Architect Magazine has the renderings of the proposed new Fannie Mae headquarters, and while it looks pretty, it also looks pretty right for the GSE, at least from a budget perspective.
See more renderings here.
The lease – and it is a lease for Fannie; the developer will own the building – is also going to be a net savings for the GSE, since they will be able to ditch property they own and consolidate some leased satellite offices, says Andrew Wilson, media relations director at Fannie.
According to the pub, New York–based SHoP Architects is designing a 838,480-square-foot building for 1100 15th Street NW in Washington, D.C., to house Fannie Mae’s corporate headquarters, among other office tenants, as well as 42,000 square feet of retail on the ground floor.
The report says that Washington, D.C.–based Carr Properties submitted materials to the city’s zoning board on July 27, 2015. Local firm WDG Architecture is the architect of record on the project.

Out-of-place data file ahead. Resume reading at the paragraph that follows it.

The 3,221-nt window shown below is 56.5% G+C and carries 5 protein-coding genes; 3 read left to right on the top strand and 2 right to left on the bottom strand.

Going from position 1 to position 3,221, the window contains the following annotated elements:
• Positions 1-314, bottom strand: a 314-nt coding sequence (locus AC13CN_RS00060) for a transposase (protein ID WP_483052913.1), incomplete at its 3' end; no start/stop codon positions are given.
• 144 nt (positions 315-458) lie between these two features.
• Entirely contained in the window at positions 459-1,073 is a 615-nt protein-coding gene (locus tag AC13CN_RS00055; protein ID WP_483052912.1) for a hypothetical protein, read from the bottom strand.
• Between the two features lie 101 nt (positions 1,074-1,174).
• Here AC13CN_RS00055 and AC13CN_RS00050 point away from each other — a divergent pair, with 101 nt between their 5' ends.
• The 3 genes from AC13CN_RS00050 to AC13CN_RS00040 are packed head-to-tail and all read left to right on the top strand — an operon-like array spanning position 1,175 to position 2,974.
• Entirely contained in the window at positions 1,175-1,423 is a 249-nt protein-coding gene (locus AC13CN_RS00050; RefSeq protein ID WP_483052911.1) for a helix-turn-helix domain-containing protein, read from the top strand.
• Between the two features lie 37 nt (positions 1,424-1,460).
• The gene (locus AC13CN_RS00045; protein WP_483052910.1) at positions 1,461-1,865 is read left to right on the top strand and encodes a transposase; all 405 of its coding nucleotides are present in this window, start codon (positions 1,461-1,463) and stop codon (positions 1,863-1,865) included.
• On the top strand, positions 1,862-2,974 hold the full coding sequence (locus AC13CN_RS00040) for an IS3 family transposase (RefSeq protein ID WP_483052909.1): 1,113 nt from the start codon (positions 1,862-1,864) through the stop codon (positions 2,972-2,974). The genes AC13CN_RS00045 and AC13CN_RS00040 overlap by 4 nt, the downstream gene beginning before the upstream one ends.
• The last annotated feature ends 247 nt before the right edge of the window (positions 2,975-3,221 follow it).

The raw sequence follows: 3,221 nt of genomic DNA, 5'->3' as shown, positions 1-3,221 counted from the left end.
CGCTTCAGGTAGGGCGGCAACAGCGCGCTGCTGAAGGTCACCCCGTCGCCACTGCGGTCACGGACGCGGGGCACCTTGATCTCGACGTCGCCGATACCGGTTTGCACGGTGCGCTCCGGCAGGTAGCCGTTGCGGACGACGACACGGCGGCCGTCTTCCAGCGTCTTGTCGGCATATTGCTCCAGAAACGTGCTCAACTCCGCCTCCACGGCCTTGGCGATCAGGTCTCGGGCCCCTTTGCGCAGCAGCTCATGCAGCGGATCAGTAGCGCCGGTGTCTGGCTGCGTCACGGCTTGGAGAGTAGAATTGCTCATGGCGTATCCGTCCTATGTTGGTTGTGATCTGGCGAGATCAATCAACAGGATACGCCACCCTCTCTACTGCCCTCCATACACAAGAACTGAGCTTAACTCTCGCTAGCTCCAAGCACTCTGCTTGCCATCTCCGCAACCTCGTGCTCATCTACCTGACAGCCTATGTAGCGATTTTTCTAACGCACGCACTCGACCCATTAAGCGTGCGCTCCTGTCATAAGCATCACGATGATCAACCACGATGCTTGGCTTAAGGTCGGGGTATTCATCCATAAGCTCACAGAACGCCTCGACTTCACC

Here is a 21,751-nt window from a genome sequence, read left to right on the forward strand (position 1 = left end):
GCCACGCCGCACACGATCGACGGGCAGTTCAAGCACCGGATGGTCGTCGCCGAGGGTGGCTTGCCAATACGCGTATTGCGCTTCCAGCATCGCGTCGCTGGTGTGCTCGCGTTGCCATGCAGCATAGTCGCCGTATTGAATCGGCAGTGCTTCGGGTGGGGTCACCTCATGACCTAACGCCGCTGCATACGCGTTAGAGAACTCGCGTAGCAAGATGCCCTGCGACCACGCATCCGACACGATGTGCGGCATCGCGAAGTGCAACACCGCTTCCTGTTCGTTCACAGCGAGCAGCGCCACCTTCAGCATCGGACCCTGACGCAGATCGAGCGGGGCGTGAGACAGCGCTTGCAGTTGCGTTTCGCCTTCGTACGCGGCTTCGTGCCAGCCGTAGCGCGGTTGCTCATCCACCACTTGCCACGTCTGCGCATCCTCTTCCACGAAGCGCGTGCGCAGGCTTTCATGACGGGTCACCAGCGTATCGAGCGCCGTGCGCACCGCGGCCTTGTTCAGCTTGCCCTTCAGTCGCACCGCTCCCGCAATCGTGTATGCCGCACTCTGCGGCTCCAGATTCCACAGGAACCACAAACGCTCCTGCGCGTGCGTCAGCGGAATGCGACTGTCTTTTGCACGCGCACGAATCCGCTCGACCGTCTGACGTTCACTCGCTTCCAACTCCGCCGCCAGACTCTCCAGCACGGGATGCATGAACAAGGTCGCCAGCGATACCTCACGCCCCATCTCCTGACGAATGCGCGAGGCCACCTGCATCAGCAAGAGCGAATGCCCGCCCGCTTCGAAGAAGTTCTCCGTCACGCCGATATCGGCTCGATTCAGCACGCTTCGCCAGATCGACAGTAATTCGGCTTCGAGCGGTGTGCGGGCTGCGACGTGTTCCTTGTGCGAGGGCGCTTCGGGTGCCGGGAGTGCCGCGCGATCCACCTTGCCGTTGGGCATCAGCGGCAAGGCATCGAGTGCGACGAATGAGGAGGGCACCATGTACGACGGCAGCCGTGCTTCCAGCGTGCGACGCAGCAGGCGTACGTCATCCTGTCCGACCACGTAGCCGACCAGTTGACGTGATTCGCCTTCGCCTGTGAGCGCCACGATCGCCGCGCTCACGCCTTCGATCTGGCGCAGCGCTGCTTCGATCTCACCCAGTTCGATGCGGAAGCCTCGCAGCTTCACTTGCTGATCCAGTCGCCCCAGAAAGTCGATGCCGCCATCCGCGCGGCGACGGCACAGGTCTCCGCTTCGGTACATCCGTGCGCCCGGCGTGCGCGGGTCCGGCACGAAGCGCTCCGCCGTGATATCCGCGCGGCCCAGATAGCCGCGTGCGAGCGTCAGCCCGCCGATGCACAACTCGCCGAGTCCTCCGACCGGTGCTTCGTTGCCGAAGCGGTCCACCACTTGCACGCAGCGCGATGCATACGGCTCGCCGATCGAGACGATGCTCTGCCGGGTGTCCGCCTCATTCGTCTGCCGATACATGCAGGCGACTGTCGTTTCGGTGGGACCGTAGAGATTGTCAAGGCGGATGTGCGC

While some unfounded rumors are floating around, it’s not a case like what’s happening with the Consumer Financial Protection Bureau, which is being criticized in Congress for profligate spending on its headquarters.
For the past year, serious criticism has been leveled at the CFPB for the cost and lack of oversight in renovating the CFPB headquarters in a building that was, in a bit of irony, formerly leased by the Office of Thrift Supervision.
According to the Federal Reserve Inspector General, the estimated cost of actual renovation of the CFPB’s headquarters jumped from $40 million in February of 2012 to $145 million in December of 2013. The Inspector General estimated that the total cost is now closer to $216 million.
And, as of last week, a bill that would suspend the $3 million pay raises recently awarded to the CEOs of Fannie Mae and Freddie Mac is one step closer to becoming law.